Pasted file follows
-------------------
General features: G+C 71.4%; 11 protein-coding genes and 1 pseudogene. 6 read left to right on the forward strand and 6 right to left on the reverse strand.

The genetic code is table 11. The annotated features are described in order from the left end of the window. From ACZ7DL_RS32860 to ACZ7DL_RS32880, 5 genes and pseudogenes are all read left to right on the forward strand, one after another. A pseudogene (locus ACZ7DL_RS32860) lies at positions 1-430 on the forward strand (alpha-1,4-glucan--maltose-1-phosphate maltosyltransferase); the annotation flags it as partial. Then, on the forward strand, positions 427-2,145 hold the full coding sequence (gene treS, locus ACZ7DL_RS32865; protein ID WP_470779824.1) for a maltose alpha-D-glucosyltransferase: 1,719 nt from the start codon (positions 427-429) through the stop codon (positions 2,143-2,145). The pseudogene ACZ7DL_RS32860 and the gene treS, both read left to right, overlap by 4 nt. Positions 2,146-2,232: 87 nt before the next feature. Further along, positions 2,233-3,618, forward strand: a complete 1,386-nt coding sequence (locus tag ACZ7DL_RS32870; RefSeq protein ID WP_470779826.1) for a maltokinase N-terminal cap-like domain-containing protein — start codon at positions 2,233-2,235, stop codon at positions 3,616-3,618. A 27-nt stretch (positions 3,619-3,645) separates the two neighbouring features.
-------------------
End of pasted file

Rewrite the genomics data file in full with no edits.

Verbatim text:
General features: G+C 71.4%; 11 protein-coding genes and 1 pseudogene. 6 read left to right on the forward strand and 6 right to left on the reverse strand.

The genetic code is table 11. The annotated features are described in order from the left end of the window. From ACZ7DL_RS32860 to ACZ7DL_RS32880, 5 genes and pseudogenes are all read left to right on the forward strand, one after another. A pseudogene (locus ACZ7DL_RS32860) lies at positions 1-430 on the forward strand (alpha-1,4-glucan--maltose-1-phosphate maltosyltransferase); the annotation flags it as partial. Then, on the forward strand, positions 427-2,145 hold the full coding sequence (gene treS, locus ACZ7DL_RS32865; protein ID WP_470779824.1) for a maltose alpha-D-glucosyltransferase: 1,719 nt from the start codon (positions 427-429) through the stop codon (positions 2,143-2,145). The pseudogene ACZ7DL_RS32860 and the gene treS, both read left to right, overlap by 4 nt. Positions 2,146-2,232: 87 nt before the next feature. Further along, positions 2,233-3,618, forward strand: a complete 1,386-nt coding sequence (locus tag ACZ7DL_RS32870; RefSeq protein ID WP_470779826.1) for a maltokinase N-terminal cap-like domain-containing protein — start codon at positions 2,233-2,235, stop codon at positions 3,616-3,618. A 27-nt stretch (positions 3,619-3,645) separates the two neighbouring features.